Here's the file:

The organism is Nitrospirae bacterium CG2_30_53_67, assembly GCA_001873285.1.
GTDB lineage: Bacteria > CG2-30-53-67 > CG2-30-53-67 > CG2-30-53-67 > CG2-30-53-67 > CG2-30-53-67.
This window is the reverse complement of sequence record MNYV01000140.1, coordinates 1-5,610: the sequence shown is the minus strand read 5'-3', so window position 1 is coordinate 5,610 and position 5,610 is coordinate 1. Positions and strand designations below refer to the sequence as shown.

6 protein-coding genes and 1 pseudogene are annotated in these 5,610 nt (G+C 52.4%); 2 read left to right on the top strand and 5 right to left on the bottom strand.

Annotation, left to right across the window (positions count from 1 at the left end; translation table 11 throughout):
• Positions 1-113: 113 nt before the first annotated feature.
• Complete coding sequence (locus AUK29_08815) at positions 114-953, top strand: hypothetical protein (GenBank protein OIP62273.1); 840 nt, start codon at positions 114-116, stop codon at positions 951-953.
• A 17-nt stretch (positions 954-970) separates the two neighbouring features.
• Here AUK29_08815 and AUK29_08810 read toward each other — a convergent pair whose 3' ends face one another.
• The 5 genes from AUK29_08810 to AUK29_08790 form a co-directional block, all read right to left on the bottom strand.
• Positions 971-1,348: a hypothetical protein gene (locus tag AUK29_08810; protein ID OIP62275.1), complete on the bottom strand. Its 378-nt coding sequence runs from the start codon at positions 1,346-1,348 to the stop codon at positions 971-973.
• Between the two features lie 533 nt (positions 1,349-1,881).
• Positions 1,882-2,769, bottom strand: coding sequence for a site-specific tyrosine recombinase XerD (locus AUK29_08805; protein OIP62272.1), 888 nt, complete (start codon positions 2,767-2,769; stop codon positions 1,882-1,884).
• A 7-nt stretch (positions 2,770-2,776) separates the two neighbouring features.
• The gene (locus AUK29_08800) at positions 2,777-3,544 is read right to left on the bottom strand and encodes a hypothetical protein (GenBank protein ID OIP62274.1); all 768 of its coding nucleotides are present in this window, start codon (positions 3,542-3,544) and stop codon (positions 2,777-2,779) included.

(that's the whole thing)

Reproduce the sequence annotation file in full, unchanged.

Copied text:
The organism is Nitrospirae bacterium CG2_30_53_67, assembly GCA_001873285.1.
GTDB lineage: Bacteria > CG2-30-53-67 > CG2-30-53-67 > CG2-30-53-67 > CG2-30-53-67 > CG2-30-53-67.
This window is the reverse complement of sequence record MNYV01000140.1, coordinates 1-5,610: the sequence shown is the minus strand read 5'-3', so window position 1 is coordinate 5,610 and position 5,610 is coordinate 1. Positions and strand designations below refer to the sequence as shown.

6 protein-coding genes and 1 pseudogene are annotated in these 5,610 nt (G+C 52.4%); 2 read left to right on the top strand and 5 right to left on the bottom strand.

Annotation, left to right across the window (positions count from 1 at the left end; translation table 11 throughout):
• Positions 1-113: 113 nt before the first annotated feature.
• Complete coding sequence (locus AUK29_08815) at positions 114-953, top strand: hypothetical protein (GenBank protein OIP62273.1); 840 nt, start codon at positions 114-116, stop codon at positions 951-953.
• A 17-nt stretch (positions 954-970) separates the two neighbouring features.
• Here AUK29_08815 and AUK29_08810 read toward each other — a convergent pair whose 3' ends face one another.
• The 5 genes from AUK29_08810 to AUK29_08790 form a co-directional block, all read right to left on the bottom strand.
• Positions 971-1,348: a hypothetical protein gene (locus tag AUK29_08810; protein ID OIP62275.1), complete on the bottom strand. Its 378-nt coding sequence runs from the start codon at positions 1,346-1,348 to the stop codon at positions 971-973.
• Between the two features lie 533 nt (positions 1,349-1,881).
• Positions 1,882-2,769, bottom strand: coding sequence for a site-specific tyrosine recombinase XerD (locus AUK29_08805; protein OIP62272.1), 888 nt, complete (start codon positions 2,767-2,769; stop codon positions 1,882-1,884).
• A 7-nt stretch (positions 2,770-2,776) separates the two neighbouring features.
• The gene (locus AUK29_08800) at positions 2,777-3,544 is read right to left on the bottom strand and encodes a hypothetical protein (GenBank protein ID OIP62274.1); all 768 of its coding nucleotides are present in this window, start codon (positions 3,542-3,544) and stop codon (positions 2,777-2,779) included.